Wednesday, May 11, 2011

Norval D. Reece: How a Lithuanian Jew and a British Quaker steered American patriotism

Our latest installment comes from David Library Trustee Norval D. Reece, a former clerk of Newtown Friends Meeting and a graduate of Yale Divinity School.The entry originally appeared as part of the "From a Faith Perspective" column in the Bucks County Courier Times, May 6, page B4

When you stop to think about it, this Courier Times Friday column, "From a Faith Perspective," featuring writers from different religious backgrounds publishing their views once a week, is remarkable. Not in this country perhaps. But in many countries without freedom of religion, separation of church and state, and a free press, it would be impossible. To even attempt it might get you jail time.

Those of us born in the USA often take for granted the freedoms we have. I know I did. Then I traveled the world as a young man and was re-introduced to my country through the eyes of others in Asia, Africa, the USSR and Europe.

We have been mesmerized in recent weeks by revolutions in Tunisia, Egypt, Yemen, Libya, Syria and elsewhere. It reminds us again of our own good fortune to live in a country with freedom of religion and a remarkably enduring representative form of government.

The David Library of the American Revolution (, one of the great jewels of Bucks County, has been reminding Americans of our good fortune since 1959. It holds the priceless Sol Feinstone Collection of documents from our own Revolutionary period, 1750-1800, and sits in Washington Crossing on the 118-acre farm its founder gave to his adopted country.

Were it not for an immigrant named Sol Feinstone, many of these documents would not have been preserved and made available for scholars in our universities and children in our schools. Sol Feinstone arrived at Ellis Island in 1902 as a penniless 14-year-old Lithuanian Jew. Author David McCullough has called the Sol Feinstone Collection of The David Library "a national treasure of the first rank, a window on our founding times like no other."

And, were it not for an immigrant named William Penn, many of the documents Sol Feinstone collected might not have existed. Penn arrived in Pennsylvania in 1682 as a wealthy 38-year-old British Quaker with lands granted to him in the New World by British King Charles ll.

His "Frame of Government of Pennsylvania" evolved into the "Pennsylvania Charter of Privileges" in 1701. It set forth many of the individual rights and restraints on government codified by our Founding Fathers in the Declaration of Independence, the Constitution and Bill of Rights. The Liberty Bell was cast in 1753 in honor of the Charter's 50th anniversary.

Both men lived in Bucks County. Both were passionate American patriots. Each came from a different religion, country and economic background. And, through the quirks of history, each is owing to the other in ways that benefit all of us in Bucks County and the world community.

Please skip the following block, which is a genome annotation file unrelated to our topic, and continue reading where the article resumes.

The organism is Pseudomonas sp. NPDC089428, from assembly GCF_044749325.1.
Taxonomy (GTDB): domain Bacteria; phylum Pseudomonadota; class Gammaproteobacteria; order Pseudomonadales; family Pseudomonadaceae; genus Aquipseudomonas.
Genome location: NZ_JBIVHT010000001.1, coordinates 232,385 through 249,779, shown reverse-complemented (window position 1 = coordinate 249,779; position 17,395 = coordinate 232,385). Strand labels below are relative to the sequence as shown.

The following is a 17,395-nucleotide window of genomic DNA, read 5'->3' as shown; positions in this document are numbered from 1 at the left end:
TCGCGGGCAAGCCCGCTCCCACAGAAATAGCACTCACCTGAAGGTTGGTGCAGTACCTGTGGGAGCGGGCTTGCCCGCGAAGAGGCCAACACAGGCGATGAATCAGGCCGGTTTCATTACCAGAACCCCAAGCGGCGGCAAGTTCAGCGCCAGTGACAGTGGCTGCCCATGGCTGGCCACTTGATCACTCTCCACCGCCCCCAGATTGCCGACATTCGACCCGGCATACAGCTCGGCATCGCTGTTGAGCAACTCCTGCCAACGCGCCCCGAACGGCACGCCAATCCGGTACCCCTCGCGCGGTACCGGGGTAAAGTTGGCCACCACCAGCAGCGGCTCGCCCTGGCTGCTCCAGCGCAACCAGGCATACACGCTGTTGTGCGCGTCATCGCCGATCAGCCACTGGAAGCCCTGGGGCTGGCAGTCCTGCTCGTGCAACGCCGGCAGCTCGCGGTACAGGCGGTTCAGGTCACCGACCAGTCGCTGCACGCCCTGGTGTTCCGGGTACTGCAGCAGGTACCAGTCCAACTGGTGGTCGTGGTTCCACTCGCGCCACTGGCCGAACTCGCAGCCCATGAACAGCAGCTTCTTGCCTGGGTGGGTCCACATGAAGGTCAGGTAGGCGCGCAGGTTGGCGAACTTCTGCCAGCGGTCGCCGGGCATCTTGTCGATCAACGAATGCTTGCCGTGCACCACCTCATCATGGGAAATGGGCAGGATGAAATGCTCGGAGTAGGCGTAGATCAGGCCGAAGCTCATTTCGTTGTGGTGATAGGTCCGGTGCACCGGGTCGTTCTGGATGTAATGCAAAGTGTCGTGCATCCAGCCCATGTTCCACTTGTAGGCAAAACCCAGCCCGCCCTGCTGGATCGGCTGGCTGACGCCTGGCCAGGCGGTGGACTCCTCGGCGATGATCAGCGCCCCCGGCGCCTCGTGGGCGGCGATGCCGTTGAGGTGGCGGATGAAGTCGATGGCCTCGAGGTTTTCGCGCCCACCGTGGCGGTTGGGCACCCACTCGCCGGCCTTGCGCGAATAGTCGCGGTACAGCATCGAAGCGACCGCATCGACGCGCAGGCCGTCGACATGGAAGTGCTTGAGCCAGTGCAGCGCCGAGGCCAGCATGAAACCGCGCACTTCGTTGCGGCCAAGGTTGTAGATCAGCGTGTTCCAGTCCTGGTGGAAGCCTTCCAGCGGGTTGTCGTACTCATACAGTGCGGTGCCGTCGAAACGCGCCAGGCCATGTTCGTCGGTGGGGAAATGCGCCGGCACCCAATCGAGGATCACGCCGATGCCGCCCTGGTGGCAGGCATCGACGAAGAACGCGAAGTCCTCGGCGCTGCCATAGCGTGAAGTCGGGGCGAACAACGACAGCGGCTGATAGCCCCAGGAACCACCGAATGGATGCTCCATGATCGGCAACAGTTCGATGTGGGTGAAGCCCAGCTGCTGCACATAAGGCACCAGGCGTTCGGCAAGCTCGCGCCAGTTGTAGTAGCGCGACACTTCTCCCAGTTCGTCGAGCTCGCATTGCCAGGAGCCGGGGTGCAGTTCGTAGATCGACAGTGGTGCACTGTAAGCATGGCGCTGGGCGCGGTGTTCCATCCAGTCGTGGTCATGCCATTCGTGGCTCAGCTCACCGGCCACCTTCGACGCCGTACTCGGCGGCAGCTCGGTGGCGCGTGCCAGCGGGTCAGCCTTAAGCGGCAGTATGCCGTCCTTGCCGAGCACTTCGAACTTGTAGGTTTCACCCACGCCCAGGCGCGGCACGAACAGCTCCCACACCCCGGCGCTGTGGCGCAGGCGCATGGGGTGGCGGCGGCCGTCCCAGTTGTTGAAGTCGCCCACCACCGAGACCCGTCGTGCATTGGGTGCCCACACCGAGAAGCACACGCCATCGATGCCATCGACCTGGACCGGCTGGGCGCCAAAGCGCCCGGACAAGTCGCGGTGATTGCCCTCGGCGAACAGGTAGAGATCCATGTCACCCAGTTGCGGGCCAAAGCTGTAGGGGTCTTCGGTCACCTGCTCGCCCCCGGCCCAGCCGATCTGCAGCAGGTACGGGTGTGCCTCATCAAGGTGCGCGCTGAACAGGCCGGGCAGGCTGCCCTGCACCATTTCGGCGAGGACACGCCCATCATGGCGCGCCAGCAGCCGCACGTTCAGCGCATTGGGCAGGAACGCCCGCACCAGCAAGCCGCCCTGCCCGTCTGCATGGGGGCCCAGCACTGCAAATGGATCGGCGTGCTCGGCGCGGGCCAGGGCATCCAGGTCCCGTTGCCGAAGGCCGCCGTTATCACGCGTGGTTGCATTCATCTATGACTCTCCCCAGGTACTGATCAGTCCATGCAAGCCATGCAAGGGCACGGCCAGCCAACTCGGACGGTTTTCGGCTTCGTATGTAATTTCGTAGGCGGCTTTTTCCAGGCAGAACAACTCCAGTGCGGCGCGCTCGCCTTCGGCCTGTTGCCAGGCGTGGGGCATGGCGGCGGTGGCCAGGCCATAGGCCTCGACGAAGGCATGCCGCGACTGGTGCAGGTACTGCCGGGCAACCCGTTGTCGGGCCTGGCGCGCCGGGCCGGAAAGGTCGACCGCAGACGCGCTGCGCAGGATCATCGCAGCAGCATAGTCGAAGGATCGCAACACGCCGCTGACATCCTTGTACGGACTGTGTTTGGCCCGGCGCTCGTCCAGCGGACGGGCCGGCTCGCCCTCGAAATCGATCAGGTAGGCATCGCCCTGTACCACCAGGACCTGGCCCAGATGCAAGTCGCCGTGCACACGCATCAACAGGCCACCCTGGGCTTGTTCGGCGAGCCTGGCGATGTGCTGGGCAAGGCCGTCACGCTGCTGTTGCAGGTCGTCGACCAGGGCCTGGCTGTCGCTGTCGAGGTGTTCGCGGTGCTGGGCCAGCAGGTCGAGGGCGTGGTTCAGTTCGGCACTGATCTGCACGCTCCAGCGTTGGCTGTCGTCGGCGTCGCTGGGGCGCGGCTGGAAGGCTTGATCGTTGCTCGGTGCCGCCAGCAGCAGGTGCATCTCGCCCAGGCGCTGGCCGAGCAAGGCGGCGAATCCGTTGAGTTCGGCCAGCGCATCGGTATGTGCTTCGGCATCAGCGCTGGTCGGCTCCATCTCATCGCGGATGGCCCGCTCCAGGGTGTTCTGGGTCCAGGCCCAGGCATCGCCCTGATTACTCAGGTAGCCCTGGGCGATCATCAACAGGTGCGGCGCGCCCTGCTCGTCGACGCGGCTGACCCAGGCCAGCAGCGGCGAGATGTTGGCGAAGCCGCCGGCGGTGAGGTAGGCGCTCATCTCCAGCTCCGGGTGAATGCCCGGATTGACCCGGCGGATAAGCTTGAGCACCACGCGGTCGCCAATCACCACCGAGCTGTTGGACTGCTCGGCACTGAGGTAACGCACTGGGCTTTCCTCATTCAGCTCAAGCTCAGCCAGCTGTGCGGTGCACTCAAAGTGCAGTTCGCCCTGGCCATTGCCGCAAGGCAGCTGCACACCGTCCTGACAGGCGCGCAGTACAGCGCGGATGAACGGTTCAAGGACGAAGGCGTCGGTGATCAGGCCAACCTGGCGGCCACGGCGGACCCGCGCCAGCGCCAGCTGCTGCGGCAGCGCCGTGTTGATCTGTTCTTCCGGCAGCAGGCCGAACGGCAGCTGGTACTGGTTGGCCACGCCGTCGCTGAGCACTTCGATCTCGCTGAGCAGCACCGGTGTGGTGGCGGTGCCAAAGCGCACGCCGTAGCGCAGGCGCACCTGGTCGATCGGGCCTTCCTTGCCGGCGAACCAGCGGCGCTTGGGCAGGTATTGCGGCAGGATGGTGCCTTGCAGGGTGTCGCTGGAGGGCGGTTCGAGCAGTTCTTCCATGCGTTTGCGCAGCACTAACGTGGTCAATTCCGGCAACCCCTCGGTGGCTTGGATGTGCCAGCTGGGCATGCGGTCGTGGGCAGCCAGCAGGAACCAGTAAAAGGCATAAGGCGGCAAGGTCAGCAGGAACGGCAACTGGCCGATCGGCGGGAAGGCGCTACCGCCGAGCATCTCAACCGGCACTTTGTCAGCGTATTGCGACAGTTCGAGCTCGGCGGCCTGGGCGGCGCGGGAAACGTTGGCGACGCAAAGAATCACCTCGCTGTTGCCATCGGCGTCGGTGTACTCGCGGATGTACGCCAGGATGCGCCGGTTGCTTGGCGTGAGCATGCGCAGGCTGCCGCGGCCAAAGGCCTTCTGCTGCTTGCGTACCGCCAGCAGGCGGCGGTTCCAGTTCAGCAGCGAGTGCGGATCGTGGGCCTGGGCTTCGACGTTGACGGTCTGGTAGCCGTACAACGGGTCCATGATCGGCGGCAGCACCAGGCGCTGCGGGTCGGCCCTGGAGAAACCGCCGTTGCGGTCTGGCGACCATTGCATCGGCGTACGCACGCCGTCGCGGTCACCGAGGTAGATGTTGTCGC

William Penn sought to create "A Holy Experiment," a society and government open to people of all religions, countries and races.

Penn's vision of a community where "all men are equal under God" provided for religious toleration, secure private property, virtually unlimited free enterprise, a free press, trial by jury, and greatly limited capital punishment. He believed this Holy Experiment would become "the seed of a nation" of free men living by their own laws. It was revolutionary, prompting Thomas Jefferson to call William Penn "the greatest law-giver the world has produced."

Sol Feinstone sought to preserve the documents and letters of the Founding Fathers who followed Penn, so his grandchildren and "all grandchildren" could better understand and appreciate what others had created on their behalf.

Feinstone's amazing collection includes "nearly 2,500 original manuscripts from the founding years of the United States, including more than 260 letters by George Washington, 65 letters by Thomas Jefferson, 55 letters by Alexander Hamilton, 40 letters by the Marquis de Lafayette, and 10 to 20 each by John Adams, Nathanael Greene, and James Madison," according to the library's website. It's one of the largest and most important private collections of early American documents in existence, attracting scholars from all over the world.

So, thanks to Lithuanian Jew Sol Feinstone and the David Library of the American Revolution, we can relive and appreciate the discussion, debate, sacrifice and love for country that laid the foundation for the freedoms we enjoy in Bucks County and the United States of America.

And, thanks to British Quaker William Penn and other Founding Fathers, we can freely express our opinions in the media - regardless of political belief or religious affiliation, whether Baptist, Episcopalian, Jew, Catholic, Hindu, Muslim, Buddhist, Neo-Pagan, Agnostic, Methodist, Presbyterian, Quaker, other, or none.

The patriotism of Sol Feinstone and William Penn enables us to be patriots all.

Have something you want to share, such as a question, research find, or a personal story about the Library? Email Will Tatum at

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